I like to stand out. I like to be different.
Writing the buzz cut piece reminded me.
Well, getting the buzz cut reminded me. And then writing about it. For me, everything is two-pronged: the doing and the writing.
As a little kid, I was shy, but I liked to stand out. People don’t think those things go together. They think when you’re shy you want to disappear. But I was just particular about the ways that I wanted to stand out.
I hear that kids are supposed to be afraid of being different from other kids. And I’ve definitely had those moments, of course. But for some reason, there weren’t many of them. Instead, there was this fierce pride. Like a little unquenchable flame, just inside my belly, a tiny eternal light like the one that hung over the ark where the Torahs are kept on the bima. But mine didn’t have cobwebs like the one at temple.
“Why doesn’t the school bus pick you up in the morning?” my neighbor, Benny, asked me when I was ten. He sounded a little accusing.
“Because my mom doesn’t let it,” I said.
“My mom says you probably go to school at a special school. At your Jewish church.”
“No,” I said, “I don’t go to any school. And it’s not a church, it’s called Temple Har Zion.” I felt important.
Benny made a face at me that said, “you aren’t saying real words.” “That’s weird,” he said.
“Do you want to learn a prayer in Hebrew?” I said.
“Okay,” he said.
So I taught him the Sh’ma, the central prayer. Sh’ma yisrael, Adonai eloheinu, Adonai echad. I sang it. I convinced him to sing it, too.
I was the weirdest kid on our street, of course. Jewish AND homeschooled, in a town where no one was either. In a town where once the boys down the street cut a swastika in a nearby cornfield. So I don’t know why I liked to stand out. Maybe because I was always with my mom, and she was always comfortable standing out.
She was always fighting for something. She was boycotting Nestle, because they made the baby formula that was being given to new mothers in the hospital, before they even asked for it. They should at least know their options, she said. So we couldn’t eat Nestle chocolate. Which was sort of a joke, because we never ate candy anyway. She felt strongly about lots of stuff, even when everyone else didn’t seem to think it was a big deal. I didn’t have to think about it—she had to be right.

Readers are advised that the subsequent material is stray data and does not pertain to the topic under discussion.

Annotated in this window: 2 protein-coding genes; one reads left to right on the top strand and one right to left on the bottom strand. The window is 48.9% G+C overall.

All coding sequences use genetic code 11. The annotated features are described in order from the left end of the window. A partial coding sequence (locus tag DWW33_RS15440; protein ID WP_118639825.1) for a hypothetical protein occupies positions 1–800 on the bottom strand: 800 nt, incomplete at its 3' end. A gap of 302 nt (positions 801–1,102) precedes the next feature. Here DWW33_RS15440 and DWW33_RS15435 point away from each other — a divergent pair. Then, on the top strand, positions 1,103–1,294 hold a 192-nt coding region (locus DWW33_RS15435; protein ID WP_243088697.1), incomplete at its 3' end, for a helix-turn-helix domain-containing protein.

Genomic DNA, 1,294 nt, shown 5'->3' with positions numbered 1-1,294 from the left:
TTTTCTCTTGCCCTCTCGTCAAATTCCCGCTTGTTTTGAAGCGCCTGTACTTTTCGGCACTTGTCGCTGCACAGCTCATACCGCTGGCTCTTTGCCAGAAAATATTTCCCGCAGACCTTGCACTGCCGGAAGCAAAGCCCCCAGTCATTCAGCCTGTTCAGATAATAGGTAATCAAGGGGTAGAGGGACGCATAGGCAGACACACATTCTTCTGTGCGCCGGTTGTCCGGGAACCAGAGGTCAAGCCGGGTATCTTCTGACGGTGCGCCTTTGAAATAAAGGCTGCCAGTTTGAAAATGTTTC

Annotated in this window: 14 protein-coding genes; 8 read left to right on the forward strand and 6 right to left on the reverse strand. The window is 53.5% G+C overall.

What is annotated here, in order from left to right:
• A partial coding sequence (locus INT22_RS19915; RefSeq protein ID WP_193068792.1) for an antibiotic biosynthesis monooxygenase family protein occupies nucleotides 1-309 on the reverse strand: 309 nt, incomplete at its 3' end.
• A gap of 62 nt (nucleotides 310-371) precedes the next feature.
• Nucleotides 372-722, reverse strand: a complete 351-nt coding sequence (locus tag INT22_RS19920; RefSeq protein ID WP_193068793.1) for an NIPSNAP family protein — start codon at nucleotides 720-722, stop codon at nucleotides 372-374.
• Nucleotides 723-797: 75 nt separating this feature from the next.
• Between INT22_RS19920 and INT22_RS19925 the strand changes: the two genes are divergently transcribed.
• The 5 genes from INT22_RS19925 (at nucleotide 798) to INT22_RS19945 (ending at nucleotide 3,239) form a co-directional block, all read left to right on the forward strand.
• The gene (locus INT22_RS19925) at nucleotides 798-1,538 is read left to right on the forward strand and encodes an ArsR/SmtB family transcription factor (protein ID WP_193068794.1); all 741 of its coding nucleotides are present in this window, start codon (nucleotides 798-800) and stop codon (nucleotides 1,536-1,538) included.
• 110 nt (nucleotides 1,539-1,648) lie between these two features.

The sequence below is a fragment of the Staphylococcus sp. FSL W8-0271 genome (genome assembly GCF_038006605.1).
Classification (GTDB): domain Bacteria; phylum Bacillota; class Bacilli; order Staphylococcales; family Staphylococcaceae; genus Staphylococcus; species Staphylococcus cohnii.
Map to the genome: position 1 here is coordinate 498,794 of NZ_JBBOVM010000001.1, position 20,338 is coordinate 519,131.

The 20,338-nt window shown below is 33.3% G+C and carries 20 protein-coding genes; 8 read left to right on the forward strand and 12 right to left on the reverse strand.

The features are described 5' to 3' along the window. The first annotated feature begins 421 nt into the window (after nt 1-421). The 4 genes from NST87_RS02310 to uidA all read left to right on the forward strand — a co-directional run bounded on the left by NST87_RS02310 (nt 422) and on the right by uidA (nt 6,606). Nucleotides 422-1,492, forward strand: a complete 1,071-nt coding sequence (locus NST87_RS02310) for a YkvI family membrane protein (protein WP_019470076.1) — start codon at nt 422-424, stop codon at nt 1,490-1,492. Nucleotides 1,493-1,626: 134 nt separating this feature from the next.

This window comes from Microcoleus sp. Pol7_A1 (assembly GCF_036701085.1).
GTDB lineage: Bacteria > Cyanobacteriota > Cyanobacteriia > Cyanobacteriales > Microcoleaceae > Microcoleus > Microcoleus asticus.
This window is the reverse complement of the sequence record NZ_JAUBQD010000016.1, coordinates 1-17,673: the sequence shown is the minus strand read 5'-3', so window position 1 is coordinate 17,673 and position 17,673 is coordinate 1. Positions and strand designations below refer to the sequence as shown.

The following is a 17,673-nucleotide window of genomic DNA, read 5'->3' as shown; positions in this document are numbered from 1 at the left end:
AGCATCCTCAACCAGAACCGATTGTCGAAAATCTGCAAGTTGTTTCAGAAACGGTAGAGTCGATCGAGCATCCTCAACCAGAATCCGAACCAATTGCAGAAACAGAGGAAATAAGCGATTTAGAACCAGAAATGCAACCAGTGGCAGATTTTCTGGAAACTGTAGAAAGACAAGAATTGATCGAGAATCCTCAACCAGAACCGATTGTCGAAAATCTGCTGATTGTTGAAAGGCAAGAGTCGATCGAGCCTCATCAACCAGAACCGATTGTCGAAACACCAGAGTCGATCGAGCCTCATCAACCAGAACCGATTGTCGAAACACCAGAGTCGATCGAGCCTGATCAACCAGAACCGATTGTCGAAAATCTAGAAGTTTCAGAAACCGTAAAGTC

It was a good thing that I liked being different, because there was a lot of it waiting for me. In fact, it wasn’t until I was much older, maybe even halfway through college, that I started to notice how normal I actually was. It was disappointing.
Yesterday, Bear called me brilliant, and I laughed. “I’m not brilliant,” I said. “Obviously.”
He tried to protest.
“I’m smart,” I said, “And I’m good at some stuff. But I know enough to know I’m not a genius. And it’s totally fine.”
“Well, you’re perfect to me,” he conceded. I accepted that.
I am totally fine with not being brilliant. It’s less pressure. When I started college, and I wanted so badly to be the smartest one, it was a lot of effort, all the time. I had to watch my vocabulary, in case I slipped back into normal words. I had to be careful not to mispronounce “hegemony,” which quickly became my favorite word. I was always trying frantically to remember a quote from something I’d just read.
In college, I realized that I was not stand-out beautiful. So it was even more important that I stood out in other ways.
As a little kid, I just assumed I was. The way I assumed my mom was always right. The way I assumed I understood the world. I thought I was unusually beautiful because I was unusual. It seemed self-explanatory. Obvious.